Separation of church and state is a touchy issue in this country. Assistant Principle Michael Chandler in Alabama filed a lawsuit that resulted in the recent federal court order restricting prayer in Alabama schools. His actions were met with scorn and hatred. He is afraid to drive his Corvette to the school because someone might rake their keys down the sides. Parents are calling him Godless and treating him like a child molester. In the Nov. 10th AP article "Educator Feels Scorn in School Prayer Case" one woman claimed she didnít want him near her first grade daughter. Many people across the US would react in the same manner.
Restricting prayer in school doesnít take away personal freedoms, it protects them by providing a non-biased atmosphere for children to learn in. There arenít that many Muslims in Alabama, but what if there were. There definitely are in larger cities. It wouldnít be fair for them to feel coerced into believing in Jesus Christ by the adults in charge. Think of the confusion the child would feel by being raised one way at home and told another at school.
Many people feel that any religion other then their own is either Satanic or Godless, and they have the right to believe that. However, they do not have the right to force others to comply with their personal beliefs. And that is exactly what happens when religion is allowed to be discussed in a biased fashion at school. Separation of church and state doesnít remove God from the school systems. You can pray anytime you want to. God hears even silent prayers. And just because you canít actively recruit someone to your faith doesnít mean you canít show them through your actions. After all, isnít being a Christian more about treating others with love and kindness than telling them what to believe?
Currently, the idea of separation of church and state is very confusing. Sometimes courts say prayer in state buildings are okay, other times they donít.
In March 31, 1995 the ACLU of Alabama filed a law suit against Judge Moore telling him to discontinue prayer in court and to remove the ten commandments from the wall behind his bench.
Moore claimed that the ten commandments were a major part of the legal system and that prayer was only offered by a minister, not him, only during jury organization sessions. After years of suits and counter suits his case is now ready to be presented before the Supreme Court.
"I donít see how they (The Supreme Court) can avoid ruling on it," Moore said. "Theyíve painted themselves into a corner. Congress opens its sessions with a prayer. The Supreme Court opens its sessions with ĎGod save this honorable courtí. Our coins say ĎIn God We Trustí. How can they be constitutional and what goes on in my court not be?"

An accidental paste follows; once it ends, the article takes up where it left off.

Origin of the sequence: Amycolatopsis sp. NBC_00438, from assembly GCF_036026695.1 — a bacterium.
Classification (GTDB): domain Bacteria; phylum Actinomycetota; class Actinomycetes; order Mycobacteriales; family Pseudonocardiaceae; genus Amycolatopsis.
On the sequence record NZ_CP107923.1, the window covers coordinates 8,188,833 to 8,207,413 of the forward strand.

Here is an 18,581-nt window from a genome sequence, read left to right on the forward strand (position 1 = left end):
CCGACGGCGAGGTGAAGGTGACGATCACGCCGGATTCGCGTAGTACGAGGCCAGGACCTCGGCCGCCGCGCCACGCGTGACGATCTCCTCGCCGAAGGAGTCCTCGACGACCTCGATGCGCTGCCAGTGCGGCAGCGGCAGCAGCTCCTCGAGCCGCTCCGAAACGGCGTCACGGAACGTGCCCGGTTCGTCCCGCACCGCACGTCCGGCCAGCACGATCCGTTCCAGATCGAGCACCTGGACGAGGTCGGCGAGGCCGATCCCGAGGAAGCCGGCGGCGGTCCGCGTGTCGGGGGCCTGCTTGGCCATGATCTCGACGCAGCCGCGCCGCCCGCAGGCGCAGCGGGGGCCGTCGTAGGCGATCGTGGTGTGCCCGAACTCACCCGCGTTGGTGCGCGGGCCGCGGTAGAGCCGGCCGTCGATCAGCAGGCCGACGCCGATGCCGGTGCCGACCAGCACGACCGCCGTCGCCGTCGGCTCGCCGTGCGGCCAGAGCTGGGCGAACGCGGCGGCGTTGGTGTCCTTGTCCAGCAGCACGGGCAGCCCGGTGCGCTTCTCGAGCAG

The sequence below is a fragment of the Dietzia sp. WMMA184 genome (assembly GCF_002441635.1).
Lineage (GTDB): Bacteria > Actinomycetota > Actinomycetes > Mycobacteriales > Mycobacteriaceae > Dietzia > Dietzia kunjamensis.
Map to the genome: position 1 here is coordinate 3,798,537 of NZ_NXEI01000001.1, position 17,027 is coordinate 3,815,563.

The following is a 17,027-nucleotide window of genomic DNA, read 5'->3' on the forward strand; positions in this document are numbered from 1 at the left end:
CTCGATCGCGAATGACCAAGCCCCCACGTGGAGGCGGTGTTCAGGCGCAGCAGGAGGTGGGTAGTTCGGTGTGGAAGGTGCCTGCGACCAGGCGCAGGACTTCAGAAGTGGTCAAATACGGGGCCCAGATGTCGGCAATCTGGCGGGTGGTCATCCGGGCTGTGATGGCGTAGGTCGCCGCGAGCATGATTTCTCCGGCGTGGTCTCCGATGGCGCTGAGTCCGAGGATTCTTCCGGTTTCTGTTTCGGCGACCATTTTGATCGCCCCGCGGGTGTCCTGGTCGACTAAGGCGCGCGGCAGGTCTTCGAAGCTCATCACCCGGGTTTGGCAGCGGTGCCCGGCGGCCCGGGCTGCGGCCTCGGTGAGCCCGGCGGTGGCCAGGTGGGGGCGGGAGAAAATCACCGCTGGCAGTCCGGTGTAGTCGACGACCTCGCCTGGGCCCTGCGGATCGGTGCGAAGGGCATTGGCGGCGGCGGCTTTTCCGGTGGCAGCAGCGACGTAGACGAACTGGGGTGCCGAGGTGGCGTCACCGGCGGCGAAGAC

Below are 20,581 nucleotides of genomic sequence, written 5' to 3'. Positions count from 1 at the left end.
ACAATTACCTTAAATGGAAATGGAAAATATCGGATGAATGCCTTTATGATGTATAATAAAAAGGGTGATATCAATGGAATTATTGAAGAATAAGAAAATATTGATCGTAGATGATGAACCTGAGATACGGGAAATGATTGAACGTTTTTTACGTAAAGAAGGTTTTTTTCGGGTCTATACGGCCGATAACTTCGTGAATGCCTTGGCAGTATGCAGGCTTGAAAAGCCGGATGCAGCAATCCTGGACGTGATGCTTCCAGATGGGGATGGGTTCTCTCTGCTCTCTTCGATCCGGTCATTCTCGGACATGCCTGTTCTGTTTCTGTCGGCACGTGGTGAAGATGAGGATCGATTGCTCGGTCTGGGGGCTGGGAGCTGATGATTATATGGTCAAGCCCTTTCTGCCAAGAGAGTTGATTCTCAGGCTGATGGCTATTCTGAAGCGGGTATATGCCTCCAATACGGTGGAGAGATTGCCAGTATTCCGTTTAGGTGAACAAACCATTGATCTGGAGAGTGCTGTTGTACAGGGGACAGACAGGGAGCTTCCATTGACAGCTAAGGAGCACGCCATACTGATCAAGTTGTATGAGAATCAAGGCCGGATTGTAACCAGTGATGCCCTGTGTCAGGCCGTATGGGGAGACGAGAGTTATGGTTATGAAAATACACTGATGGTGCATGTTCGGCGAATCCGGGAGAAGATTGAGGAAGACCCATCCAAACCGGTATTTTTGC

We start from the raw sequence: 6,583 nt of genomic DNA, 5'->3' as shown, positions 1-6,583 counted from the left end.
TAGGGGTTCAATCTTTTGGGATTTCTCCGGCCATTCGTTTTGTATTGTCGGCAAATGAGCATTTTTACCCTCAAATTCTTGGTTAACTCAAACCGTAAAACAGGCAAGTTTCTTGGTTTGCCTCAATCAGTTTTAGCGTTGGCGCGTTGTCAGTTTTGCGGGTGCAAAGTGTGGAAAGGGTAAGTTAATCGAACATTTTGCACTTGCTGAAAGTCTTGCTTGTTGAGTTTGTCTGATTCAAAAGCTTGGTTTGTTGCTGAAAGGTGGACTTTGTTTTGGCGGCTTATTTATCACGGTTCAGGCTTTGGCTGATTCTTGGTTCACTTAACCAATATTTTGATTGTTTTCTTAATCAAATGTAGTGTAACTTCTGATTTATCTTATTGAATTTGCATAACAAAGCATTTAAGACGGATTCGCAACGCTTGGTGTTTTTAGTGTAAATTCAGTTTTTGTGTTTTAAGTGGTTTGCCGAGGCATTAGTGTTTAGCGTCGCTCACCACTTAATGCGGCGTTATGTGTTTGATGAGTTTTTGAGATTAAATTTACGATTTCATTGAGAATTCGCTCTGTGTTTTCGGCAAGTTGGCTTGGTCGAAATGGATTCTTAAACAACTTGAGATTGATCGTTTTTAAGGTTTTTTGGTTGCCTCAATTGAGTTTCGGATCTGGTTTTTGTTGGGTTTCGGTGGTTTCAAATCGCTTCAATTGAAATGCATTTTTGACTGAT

He is right. If we are to separate church and state, then they should be separated. This isnít to say that people shouldnít be allowed to have faith in a God. The government just needs to make the guidelines clearer.
However, the issue of separation has turned into zealots crying religious persecution.
"Christians and others who love religious freedom must not sit idly by like we did in the 1960ís when Prayer and the Bible readings were taken from our schools," states Mooreís Web site.
Moore wants the Supreme Court to declare the US a Christian nation. So much for unbiased judges and religious freedom. The Courts ruling will greatly effect how matters of religion and state are handled.
Religious persecution isnít the problem. This isnít Bosnia where you might die for your beliefs. The real issue is religious intolerance which does exist in more states than Alabama. Just a year ago a Pagan in Santa Cruz, California filed an unlawful firing suit against his former employer Radio Shack. He was fired for filing a complaint with the California Department of Fair Employment instead of the companyís proper channels. He had endured such remarks as "How is Satan treating you?" from the management and was refused Pagan holidays off from work despite the fact they had been earlier okayed. Also, a Pagan in a Missouri federal prison was denied books or literature on his faith.
The disagreement over separation of church and state isnít about religious freedom. It is about religious equality. The government should not reflect religious views if they belong to the majority or not. It seems those against separation who are screaming religious freedom are the ones trying to take it away.
Judge Moore's Web Site
This article appeared in Volume 1 Issue 7 of Earth Spirit November, 1997
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